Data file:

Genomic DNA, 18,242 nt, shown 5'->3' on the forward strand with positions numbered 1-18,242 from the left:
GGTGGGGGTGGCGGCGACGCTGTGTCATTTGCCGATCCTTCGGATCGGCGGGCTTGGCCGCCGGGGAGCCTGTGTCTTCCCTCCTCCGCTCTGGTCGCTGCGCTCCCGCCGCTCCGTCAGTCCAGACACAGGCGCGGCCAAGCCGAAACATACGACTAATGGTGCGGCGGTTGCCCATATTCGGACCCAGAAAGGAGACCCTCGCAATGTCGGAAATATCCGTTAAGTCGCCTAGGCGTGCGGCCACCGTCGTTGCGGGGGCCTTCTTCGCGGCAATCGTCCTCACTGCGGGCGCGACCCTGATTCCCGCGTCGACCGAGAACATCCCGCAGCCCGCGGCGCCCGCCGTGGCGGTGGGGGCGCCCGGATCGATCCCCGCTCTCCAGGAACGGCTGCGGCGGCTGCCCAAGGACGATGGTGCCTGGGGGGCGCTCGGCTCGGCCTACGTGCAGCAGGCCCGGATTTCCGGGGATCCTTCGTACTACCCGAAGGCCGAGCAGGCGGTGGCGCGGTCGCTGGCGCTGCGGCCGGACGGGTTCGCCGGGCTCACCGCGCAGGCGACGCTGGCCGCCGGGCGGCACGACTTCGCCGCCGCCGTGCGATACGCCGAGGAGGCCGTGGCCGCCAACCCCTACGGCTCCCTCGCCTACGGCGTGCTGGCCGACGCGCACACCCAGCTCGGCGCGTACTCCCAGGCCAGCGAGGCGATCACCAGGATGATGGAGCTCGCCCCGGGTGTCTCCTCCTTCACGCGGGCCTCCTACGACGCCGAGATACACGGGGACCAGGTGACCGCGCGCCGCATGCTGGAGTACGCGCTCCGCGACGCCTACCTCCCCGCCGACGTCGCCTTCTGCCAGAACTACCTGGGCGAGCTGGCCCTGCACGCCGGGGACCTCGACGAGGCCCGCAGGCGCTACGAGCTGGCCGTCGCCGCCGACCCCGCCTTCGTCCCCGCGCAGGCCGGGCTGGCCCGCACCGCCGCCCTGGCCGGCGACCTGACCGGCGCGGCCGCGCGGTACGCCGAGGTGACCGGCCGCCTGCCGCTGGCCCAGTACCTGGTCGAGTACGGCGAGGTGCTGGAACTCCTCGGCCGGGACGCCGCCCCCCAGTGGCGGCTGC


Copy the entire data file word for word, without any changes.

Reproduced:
Genomic DNA, 18,242 nt, shown 5'->3' on the forward strand with positions numbered 1-18,242 from the left:
GGTGGGGGTGGCGGCGACGCTGTGTCATTTGCCGATCCTTCGGATCGGCGGGCTTGGCCGCCGGGGAGCCTGTGTCTTCCCTCCTCCGCTCTGGTCGCTGCGCTCCCGCCGCTCCGTCAGTCCAGACACAGGCGCGGCCAAGCCGAAACATACGACTAATGGTGCGGCGGTTGCCCATATTCGGACCCAGAAAGGAGACCCTCGCAATGTCGGAAATATCCGTTAAGTCGCCTAGGCGTGCGGCCACCGTCGTTGCGGGGGCCTTCTTCGCGGCAATCGTCCTCACTGCGGGCGCGACCCTGATTCCCGCGTCGACCGAGAACATCCCGCAGCCCGCGGCGCCCGCCGTGGCGGTGGGGGCGCCCGGATCGATCCCCGCTCTCCAGGAACGGCTGCGGCGGCTGCCCAAGGACGATGGTGCCTGGGGGGCGCTCGGCTCGGCCTACGTGCAGCAGGCCCGGATTTCCGGGGATCCTTCGTACTACCCGAAGGCCGAGCAGGCGGTGGCGCGGTCGCTGGCGCTGCGGCCGGACGGGTTCGCCGGGCTCACCGCGCAGGCGACGCTGGCCGCCGGGCGGCACGACTTCGCCGCCGCCGTGCGATACGCCGAGGAGGCCGTGGCCGCCAACCCCTACGGCTCCCTCGCCTACGGCGTGCTGGCCGACGCGCACACCCAGCTCGGCGCGTACTCCCAGGCCAGCGAGGCGATCACCAGGATGATGGAGCTCGCCCCGGGTGTCTCCTCCTTCACGCGGGCCTCCTACGACGCCGAGATACACGGGGACCAGGTGACCGCGCGCCGCATGCTGGAGTACGCGCTCCGCGACGCCTACCTCCCCGCCGACGTCGCCTTCTGCCAGAACTACCTGGGCGAGCTGGCCCTGCACGCCGGGGACCTCGACGAGGCCCGCAGGCGCTACGAGCTGGCCGTCGCCGCCGACCCCGCCTTCGTCCCCGCGCAGGCCGGGCTGGCCCGCACCGCCGCCCTGGCCGGCGACCTGACCGGCGCGGCCGCGCGGTACGCCGAGGTGACCGGCCGCCTGCCGCTGGCCCAGTACCTGGTCGAGTACGGCGAGGTGCTGGAACTCCTCGGCCGGGACGCCGCCCCCCAGTGGCGGCTGC